Andrei, 10, looks up without seeing. He was born blind. At the orphanage the most common diagnoses are autism, Down’s syndrome and epilepsy. Most of the inhabitants at the orphanage were born with their disabilities and have grown up in the institution. The oldest is 40 years old, the youngest a newborn child. Photo: Mikkel Hørlyck.
STILL PICTURE STORY by
Mikkel Hørlyck – made during a third term reportage workshop at DMJX in the fall 2016.
The orphanage in the city of Orhei in Moldova is the residence of some 200 boys and men, who are physically or mentally disabled. Moldova is the poorest country in Europe, and poverty is the main reason that many parents are forced to surrender their kids to orphanages. Common for most of the boys is that they lack the care and attention of a family, which is crucial to their emotional development. The Moldavian government wants to shut down the country’s orphanages and place the boys in foster care. But this policy is only slowly being implemented due to lack of initiative and funding.
Petru, 23, spends most of his day with his eyes shut, while blocking his ears with his hands. Often he yells loudly and hits himself. Petru is out getting fresh air during one of the daily trips around the premises. Suddenly, he stands up, opens his eyes and looks up into the sky. Photo: Mikkel Hørlyck.
In Group 3 there is commotion. They are walking up the stairs to the house while attempting to steal each other’s hats. The boys at the orphanage are separated into 18 groups, consisting of 8 to 14 boys and men. One or two female social workers are associated with each of the groups. ‘Mama’, the boys in Group 3 call their favorite social worker. Photo: Mikkel Hørlyck.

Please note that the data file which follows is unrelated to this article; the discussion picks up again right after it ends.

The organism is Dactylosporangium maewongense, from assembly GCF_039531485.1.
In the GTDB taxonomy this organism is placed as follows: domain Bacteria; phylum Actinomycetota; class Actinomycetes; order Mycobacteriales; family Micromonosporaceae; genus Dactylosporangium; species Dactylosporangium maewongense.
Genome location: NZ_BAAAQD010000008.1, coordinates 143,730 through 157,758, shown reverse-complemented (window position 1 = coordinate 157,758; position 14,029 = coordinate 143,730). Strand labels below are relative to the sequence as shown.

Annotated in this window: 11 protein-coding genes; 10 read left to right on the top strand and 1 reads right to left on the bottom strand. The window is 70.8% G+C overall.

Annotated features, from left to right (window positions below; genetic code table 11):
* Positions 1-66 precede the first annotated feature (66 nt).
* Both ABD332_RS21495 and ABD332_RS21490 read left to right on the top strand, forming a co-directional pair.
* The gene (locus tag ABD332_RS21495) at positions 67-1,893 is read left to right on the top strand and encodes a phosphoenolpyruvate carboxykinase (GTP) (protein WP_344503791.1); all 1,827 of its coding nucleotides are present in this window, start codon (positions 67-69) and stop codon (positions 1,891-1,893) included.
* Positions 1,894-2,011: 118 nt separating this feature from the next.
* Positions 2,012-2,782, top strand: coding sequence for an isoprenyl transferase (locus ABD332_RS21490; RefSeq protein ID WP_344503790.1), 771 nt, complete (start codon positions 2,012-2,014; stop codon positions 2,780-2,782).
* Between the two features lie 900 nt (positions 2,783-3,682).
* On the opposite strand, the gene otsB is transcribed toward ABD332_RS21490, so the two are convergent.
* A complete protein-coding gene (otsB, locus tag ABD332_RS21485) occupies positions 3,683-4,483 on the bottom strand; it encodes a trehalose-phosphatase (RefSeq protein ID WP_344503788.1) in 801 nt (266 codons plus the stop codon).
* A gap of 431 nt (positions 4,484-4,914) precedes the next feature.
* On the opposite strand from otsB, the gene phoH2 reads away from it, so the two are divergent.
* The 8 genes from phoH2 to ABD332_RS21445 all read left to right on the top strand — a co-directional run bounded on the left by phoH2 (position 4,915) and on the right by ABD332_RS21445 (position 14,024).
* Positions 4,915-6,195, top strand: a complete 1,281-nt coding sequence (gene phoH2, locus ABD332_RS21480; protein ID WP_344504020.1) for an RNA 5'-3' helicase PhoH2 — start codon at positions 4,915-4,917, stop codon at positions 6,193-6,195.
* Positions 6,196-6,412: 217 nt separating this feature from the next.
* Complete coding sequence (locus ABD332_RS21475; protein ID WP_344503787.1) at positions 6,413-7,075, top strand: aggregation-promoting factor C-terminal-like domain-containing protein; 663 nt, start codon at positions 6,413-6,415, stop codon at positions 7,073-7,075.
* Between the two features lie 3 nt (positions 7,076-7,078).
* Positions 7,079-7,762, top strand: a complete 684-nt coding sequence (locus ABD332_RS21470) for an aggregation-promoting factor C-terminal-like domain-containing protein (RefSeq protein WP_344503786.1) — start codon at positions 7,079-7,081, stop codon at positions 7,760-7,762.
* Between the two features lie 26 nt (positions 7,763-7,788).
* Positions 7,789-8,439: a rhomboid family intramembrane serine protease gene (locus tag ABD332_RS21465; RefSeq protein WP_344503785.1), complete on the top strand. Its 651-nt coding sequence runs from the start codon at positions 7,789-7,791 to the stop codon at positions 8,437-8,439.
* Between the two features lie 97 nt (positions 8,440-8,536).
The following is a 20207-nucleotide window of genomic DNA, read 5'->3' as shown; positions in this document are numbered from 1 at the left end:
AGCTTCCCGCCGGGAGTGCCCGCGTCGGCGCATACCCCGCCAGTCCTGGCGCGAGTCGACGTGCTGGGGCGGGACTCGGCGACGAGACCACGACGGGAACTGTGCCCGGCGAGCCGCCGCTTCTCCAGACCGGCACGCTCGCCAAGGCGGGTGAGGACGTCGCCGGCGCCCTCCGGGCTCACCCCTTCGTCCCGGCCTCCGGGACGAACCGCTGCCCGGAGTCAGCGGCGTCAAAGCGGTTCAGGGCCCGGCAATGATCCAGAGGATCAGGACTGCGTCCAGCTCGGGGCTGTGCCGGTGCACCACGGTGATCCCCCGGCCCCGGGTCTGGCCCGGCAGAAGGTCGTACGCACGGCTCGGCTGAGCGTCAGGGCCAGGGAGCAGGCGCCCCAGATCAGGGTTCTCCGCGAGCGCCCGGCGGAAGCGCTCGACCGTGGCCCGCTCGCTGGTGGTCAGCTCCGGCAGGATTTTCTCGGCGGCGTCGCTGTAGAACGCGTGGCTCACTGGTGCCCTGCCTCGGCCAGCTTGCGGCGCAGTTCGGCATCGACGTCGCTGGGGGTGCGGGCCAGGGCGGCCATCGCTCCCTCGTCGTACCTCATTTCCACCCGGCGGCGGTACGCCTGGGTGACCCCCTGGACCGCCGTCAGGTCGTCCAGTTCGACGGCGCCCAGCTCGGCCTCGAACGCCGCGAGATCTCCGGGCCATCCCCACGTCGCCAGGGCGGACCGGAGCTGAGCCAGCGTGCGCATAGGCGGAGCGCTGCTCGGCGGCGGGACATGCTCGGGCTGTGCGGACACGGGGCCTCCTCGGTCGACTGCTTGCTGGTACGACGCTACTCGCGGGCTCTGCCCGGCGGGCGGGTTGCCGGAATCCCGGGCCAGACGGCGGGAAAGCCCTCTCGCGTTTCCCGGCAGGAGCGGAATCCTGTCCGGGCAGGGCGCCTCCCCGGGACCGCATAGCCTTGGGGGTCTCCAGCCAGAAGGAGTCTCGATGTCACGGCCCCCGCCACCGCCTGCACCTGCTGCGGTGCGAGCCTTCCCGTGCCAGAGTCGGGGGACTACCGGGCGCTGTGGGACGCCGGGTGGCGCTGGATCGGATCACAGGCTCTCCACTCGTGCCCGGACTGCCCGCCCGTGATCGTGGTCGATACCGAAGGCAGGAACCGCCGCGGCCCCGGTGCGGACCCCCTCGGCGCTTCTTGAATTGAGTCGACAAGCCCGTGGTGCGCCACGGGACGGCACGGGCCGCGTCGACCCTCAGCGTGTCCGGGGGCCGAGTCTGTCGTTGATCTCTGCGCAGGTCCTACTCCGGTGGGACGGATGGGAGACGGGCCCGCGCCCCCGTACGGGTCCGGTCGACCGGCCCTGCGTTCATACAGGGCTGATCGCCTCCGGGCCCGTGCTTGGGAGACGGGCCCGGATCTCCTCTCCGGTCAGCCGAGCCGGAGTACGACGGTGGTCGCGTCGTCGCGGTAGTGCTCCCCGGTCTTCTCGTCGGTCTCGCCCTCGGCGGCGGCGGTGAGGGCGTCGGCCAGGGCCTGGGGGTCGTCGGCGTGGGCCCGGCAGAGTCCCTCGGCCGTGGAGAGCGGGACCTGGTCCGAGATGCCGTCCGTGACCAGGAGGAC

There is a show in the theater room. The boys have been helped into the room, where they have been put in long, straight lines. Due to the financial costs, entertainment events are only arranged a couple of times a year. Today’s spectacle, hired by the orphanage, is a circus clown. Photo: Mikkel Hørlyck.
The social workers wake the boys up from their naps in order to dress them before dinner. They work 12-hour shifts. The lack of time and number of boys in every group doesn’t give them enough time and energy to provide sufficient care and pay enough attention to the boys. Because the orphanage must cut back on expenses next year, the situation will most likely stay the same. The cost-cutting will hit the staff the hardest, since the amount of social workers assigned to each group will be lowered. Photo: Mikkel Hørlyck.
Once a week the boys are taken to their weekly haircut. Adrian, 17, and the other boys from Group 17 are known at the orphanage for having the toughest disabilities. It hurts, when the hairdresser tries to cut Adrian’s hair. Photo: Mikkel Hørlyck.
Most of the boys never receive visitors. Marius, 12, is lucky. His parents have come to visit this Friday. They have brought homemade strawberry mash and sit down on a bench below a tree. Marius’ dad, Grigore, fetches his cane and takes Marius, who suffers from autism, by the hand. Together they dance, until Marius falls into his father’s arms. Grigore suffers from multiple sclerosis; therefore Marius’ mother is the only one providing for the family and their three children. That is why the parents had to put Marius in the orphanage six years ago. Photo: Mikkel Hørlyck.
Between the daily routine of meals, naps and walks, the boys stay in the common room assigned to each individual group. Some sit, others stand. The Moldavian government wants to shut down the country’s orphanages and place the boys in foster care. By doing so they hope to place the boys in families who can teach them how to lead an everyday life and learn daily routines such as brushing their teeth before going to sleep. But this government policy is only slowly being implemented due to lack of initiative and funding. Photo: Mikkel Hørlyck.